The first of these is the chaotic melee, “a chaotic, undirected clash of arms at close quarters.” This is often seen in disorganized clashes with the police, particularly when the latter rely on truncheons or batons. Melees tend to favor those with superior numbers and weaponry, which is why Arquilla and Ronfeldt argue that “massing” (or mass warfare) most likely developed as an evolution of the melee. Mass warfare privileges the number of fighters and institutes command hierarchies. While this involves a small number of advances—breaking an army up into sections and lines as well as the development of semaphores such as hand signals, flags, and calls to communicate directives across the distance of the battlefield, all of which were developed explicitly in Hong Kong in 2019—both the chaotic melee and mass warfare primarily rely on the “brute force” of numbers to win. With certain technical and communicational advances, however, the warfare of “nimble maneuvering” arose to allow smaller armies to overcome their quantitative disadvantages. 

Nimble maneuvering primarily involves fighting by creating disorganization in the enemy’s ranks. Sometimes this will involve exposing weak points or isolated targets that can be attacked in detail, or the use of feints to draw the enemy to a position that will over-stretch its capacity for coordination. A recent example of this comes from the battle for the Columbus Statue in Chicago on July 17th, 2020. There, riot police attempted to retake the hill of the statue by first using immense amounts of pepper spray and baton blows to beat back demonstrators. The scattered and weakened crowd partially retreated at certain points, which enticed a portion of the police line to go on the offensive. Advancing police had to break off from their line into smaller units of a half-dozen or so. However, in at least one instance, one of these break-off units strayed too far and were lured in by a small number of demonstrators squaring off against them. The latter linked arms to form a small line against the police. The police unit violently responded with baton bludgeon until more demonstrators quickly joined, some linking arms, some simply running up to attack the officers with projectiles and kicks. Soon, the small unit of riot police found themselves not only too far away from their line to receive support, but surrounded by a snaking line of demonstrators, who harassed and assaulted this unit until they were forced to flee. In what turned out to be something akin to a reversal of pack swarming, this unit had overestimated itself in breaking off from its line, enticed as it was by what initially appeared to be an “easy target.” 

The limit of swarm warfare in advanced state militaries

It is crucial to point out that, as Arquilla and Ronfeldt argue, state militaries using swarm tactics encounter the same limits as those using mass warfare or nimble maneuvering, namely, partisan guerillas. A guerrilla force that fights on its own territory amongst a supportive population will always have an advantage against state militaries. Such a force knows the terrain and can disappear into the general population, who will also provide the guerrillas with solutions to many of its logistical needs. In the last forty years, nation states have been largely averse to genocidal techniques of total destruction such as carpet-bombing campaigns and nuclear warfare, and have only employed these means at great costs to their legitimacy amongst their own citizens.

Furthermore, as the development of warfare has favored non-linear forms focused on indefinite pacification rather than total destruction, contemporary nation states are unlikely to surpass the limit posed by guerrilla warfare anytime soon. Revolutionaries should bear this in mind as our conflicts with the state and far-right forces escalate. In cities and suburbs, we will need neighborhoods into which we can disappear, and partisan-minded residents willing to provide mutual aid to combattants. In Hong Kong, for instance, some people stashed changes of clothes for frontliners and organized caravans to pick up demonstrators from “hot” parts of the city. In one instance, a Telegram channel of anonymous users crowd-sourced an escape route and a pick-up crew for a frontliner through the subterranean tunnel systems beneath Polytechnic University. As one reporter put it, “it was an operation of someones.” During the first days of the George Floyd Rebellion in Minneapolis, residents placed boxes of bottled water and sandwiches at the edge of their lawns, a practice that has since spread to dozens of other cities. These small gestures of care and support will need to grow in number and become ever more partisan as the struggle advances.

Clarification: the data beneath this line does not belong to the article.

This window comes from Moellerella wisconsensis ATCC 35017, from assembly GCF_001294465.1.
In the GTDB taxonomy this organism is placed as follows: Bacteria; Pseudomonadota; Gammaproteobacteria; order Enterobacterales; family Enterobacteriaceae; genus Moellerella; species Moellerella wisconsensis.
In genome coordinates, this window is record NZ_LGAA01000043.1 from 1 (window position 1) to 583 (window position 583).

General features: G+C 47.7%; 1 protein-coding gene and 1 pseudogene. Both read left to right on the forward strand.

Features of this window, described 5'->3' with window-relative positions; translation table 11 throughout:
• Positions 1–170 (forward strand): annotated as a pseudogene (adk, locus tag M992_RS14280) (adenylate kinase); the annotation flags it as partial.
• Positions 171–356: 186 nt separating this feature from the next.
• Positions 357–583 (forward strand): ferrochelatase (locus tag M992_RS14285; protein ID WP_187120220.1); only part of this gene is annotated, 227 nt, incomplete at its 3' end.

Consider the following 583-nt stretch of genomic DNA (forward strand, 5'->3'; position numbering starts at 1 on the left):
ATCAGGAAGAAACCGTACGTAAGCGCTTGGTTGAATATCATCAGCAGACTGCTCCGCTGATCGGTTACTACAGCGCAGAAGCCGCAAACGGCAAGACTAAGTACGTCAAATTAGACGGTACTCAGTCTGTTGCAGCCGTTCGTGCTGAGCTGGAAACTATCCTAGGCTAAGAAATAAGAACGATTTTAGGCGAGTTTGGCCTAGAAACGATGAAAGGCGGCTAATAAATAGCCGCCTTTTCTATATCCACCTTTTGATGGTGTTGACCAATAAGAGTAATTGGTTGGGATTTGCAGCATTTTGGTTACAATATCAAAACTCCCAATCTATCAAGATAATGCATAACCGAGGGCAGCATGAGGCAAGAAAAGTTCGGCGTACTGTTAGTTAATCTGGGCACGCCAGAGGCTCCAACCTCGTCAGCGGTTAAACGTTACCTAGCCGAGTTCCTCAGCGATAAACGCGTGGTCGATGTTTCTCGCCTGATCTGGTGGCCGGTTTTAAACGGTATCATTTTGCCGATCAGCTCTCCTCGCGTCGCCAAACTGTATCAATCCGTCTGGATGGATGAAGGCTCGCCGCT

[1] For those interested in a detailed discussion of swarm warfare, it is recommended to read Swarming and the Future of Conflict either as a whole or by perusing the section headings to identify key parts that are relevant to one’s needs (many are of interest only to state military officials). The book is under 100 pages and neatly organized, making it easy to come up with selections tailored to your group’s needs. One can download the e-book directly from RAND for free:

[2] Two examples that involve what Arquilla and Ronfeldt call “cyber swarming” are the scandal of Russian meddling in the U.S. elections of 2016 and the “bot-circulated” or amplified false rumors following riots and looting throughout the George Floyd Rebellion.

[3] “Cyber swarming,” or the swarm activity of internet users on social media, is too broad a topic to cover here. Arquilla and Ronfeldt were also early theorists of this phenomenon with their book, Networks and Netwars: The Future of Terror, Crime, and Militancy. Alex Goldenberg and Joel Finkelstein have recently authored a report on the cyber swarming of the Boogaloo movement over the course of the George Floyd Rebellion titled Cyber Swarming, Memetic Warfare and Viral Insurgency: How Domestic Militants Organize on Memes to Incite Violent Insurrection and Terror Against Government and Law Enforcement. In it, they argue that the Boogaloo movement has grown and spread as a literal virus, using viral strategies to conceal their existence, compromise the immune structures of civil society, and foment the conditions for swarm attacks in relation to political crises. 

[4] In Hinterland: America’s New Landscape of Class and Conflict, Phil Neel describes the role of “hooligans” and “ultras” in aiding the Egyptian Revolution of 2011. See pp. 153–156. A printable copy of two key chapters is here

[5] See “Summer in Smoke” by The Vitalist International.